17th-century plague victims reburied in Edinburgh's Rosebank Cemetery
A group of 17th-century plague victims discovered underneath a school playground have been laid to rest in Edinburgh, following a ceremony attended by local children.
Pupils from St Mary’s Primary School in Leith helped the City of Edinburgh Council hold a memorial service today (16 March 2018) as the remains of approximately 80 individuals were reburied.
The almost 400-year-old skeletons were discovered during an excavation of the school’s playground by Morrison Construction in April 2016, and identified by archaeologists from Wardell Armstrong. They were victims of the a devastating outbreak of the bubonic plague in the area in 1645, which killed over 2000 people which was half of Leith’s population at that time.
The funeral ceremony
The funeral was held in Rosebank Cemetery – approximately one mile from the site in which the remains were found. Rosebank is one Edinburgh’s oldest burial sites and features a mass grave and tribute to the victims of the Gretna Rail Disaster of 1915, when 215 soldiers of the 1st/7th Battalion The Royal Scots were killed.
The memorial stone for the plague victims reads: In memory of the victims of the 1645 bubonic plague found in St Mary's (Leith) Roman Catholic Primary School Leith Links. Reburied here in 2018.
Mary Bainbridge, Depute Head Teacher of St Mary’s RC Leith, said: “This has been a wonderful experience for all of the pupils at St Mary’s Leith. When the discovery was made, the children were very excited to learn about this encounter with the past and older classes especially were interested to hear about the outbreak of the plague.
"Pupils had the chance to go on site and speak with the archaeologists, and now, they have been able to say their goodbyes. I think they are proud to have been able to contribute in this special way, from selecting and singing hymns to laying flowers. It has been a fantastic learning opportunity for our pupils in lots of different ways and it means the victims will never be forgotten.”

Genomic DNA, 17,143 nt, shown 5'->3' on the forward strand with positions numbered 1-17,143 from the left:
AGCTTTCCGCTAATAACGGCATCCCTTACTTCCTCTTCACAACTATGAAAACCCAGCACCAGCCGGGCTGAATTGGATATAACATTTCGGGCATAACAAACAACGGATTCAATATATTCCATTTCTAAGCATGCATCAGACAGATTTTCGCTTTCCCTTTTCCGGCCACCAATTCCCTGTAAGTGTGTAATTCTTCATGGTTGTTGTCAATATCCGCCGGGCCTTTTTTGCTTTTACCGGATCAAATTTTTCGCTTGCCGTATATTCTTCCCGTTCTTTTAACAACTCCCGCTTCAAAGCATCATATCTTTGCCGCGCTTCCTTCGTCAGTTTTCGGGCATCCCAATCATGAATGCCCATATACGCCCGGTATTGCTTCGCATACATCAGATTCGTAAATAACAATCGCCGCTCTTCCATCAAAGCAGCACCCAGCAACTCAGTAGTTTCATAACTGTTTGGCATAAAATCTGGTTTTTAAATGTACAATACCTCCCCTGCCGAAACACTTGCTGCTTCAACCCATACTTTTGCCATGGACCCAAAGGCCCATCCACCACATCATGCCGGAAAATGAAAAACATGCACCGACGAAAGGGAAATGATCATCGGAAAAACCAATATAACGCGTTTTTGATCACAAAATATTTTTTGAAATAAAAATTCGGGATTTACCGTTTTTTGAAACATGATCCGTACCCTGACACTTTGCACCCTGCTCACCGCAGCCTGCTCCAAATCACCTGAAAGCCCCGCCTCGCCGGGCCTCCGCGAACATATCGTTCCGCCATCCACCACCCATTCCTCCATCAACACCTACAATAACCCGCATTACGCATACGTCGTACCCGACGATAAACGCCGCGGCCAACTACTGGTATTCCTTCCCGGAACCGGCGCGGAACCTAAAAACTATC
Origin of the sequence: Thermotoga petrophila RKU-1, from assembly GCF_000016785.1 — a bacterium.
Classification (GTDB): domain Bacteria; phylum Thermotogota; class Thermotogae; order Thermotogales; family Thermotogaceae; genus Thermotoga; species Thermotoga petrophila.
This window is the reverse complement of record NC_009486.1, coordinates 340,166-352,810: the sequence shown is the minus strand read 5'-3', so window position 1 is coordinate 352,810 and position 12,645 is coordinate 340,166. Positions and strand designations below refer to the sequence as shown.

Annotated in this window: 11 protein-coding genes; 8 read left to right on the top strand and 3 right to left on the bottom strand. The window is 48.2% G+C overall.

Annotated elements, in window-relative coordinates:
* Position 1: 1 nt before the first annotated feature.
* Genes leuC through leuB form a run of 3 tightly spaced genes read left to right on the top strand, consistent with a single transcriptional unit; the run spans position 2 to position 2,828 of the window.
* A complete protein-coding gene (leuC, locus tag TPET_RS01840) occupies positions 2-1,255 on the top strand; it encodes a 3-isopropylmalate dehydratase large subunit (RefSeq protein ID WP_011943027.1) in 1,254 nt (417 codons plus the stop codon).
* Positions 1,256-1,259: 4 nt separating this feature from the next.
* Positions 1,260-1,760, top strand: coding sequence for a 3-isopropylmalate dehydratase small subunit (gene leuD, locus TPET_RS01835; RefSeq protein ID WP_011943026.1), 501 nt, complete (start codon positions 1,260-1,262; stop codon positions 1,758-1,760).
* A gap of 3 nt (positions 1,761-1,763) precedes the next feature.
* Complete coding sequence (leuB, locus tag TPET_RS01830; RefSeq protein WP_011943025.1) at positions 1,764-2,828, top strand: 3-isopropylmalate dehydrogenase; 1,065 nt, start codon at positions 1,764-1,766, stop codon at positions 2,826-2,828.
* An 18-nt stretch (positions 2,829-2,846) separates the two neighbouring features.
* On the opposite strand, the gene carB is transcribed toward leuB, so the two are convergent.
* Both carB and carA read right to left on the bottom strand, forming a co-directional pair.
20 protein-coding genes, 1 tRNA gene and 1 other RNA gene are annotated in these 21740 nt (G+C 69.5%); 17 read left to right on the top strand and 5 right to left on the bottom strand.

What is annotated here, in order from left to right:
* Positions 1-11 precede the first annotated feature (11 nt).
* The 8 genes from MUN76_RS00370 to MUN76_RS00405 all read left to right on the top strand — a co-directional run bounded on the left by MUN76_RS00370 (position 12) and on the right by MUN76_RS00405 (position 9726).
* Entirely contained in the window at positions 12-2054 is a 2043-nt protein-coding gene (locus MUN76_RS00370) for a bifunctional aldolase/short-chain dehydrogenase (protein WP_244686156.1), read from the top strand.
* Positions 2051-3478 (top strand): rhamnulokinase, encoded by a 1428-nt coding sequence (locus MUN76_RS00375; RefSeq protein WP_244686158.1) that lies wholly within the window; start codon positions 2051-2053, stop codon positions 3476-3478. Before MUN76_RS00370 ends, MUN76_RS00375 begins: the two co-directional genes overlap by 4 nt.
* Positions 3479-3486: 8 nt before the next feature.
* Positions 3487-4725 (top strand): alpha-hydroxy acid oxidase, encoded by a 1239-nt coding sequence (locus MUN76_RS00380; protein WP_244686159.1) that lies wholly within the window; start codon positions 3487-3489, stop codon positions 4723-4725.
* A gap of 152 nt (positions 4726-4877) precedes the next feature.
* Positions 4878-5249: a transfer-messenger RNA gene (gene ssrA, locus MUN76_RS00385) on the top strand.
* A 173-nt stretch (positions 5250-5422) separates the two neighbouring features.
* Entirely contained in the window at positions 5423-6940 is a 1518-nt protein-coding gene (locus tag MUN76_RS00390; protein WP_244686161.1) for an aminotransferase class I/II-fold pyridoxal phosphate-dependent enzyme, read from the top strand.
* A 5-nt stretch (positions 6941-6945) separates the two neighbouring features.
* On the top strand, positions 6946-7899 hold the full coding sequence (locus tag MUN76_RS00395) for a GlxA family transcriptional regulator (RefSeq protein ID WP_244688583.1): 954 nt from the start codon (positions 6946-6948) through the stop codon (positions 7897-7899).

Councillor Donald Wilson, Culture and Communities Convener for the City of Edinburgh Council, said: “An ancient city like Edinburgh never fails to amaze and bring new discoveries. Indeed, there is almost as much history to be found under the city as above ground!
“When these remains were unearthed in 2016, the discovery provided a fascinating insight into our archaeological understanding of Leith. The plague of 1695 devastated the local area. The population of Leith halved in the space of a year as 2,000 lives were lost.
“In many respects our funeral service today is not just a tribute to those who are reinterned today – it is a lasting memorial to everyone who perished in the plague of Leith in 1645. The stone which will mark the burial site will be a lasting and symbolic statement of the history of Leith and ensure that the impact of the plague is not forgotten.”
John Lawson, City of Edinburgh Council Archaeologist, explained the background to the finds: “Leith and the surrounding area has a rich archaeological history and the school excavation has been a fascinating project for everyone involved.
“Analysis of the remains has helped us to understand life in Leith at this time and shed light on the devastating bubonic plague which wiped out over half of the Port’s population.
“These discoveries have helped us establish where this plague cemetery in Leith Links was - as until now its location had been lost, with only 19th-century accounts hinting at its location in this area.”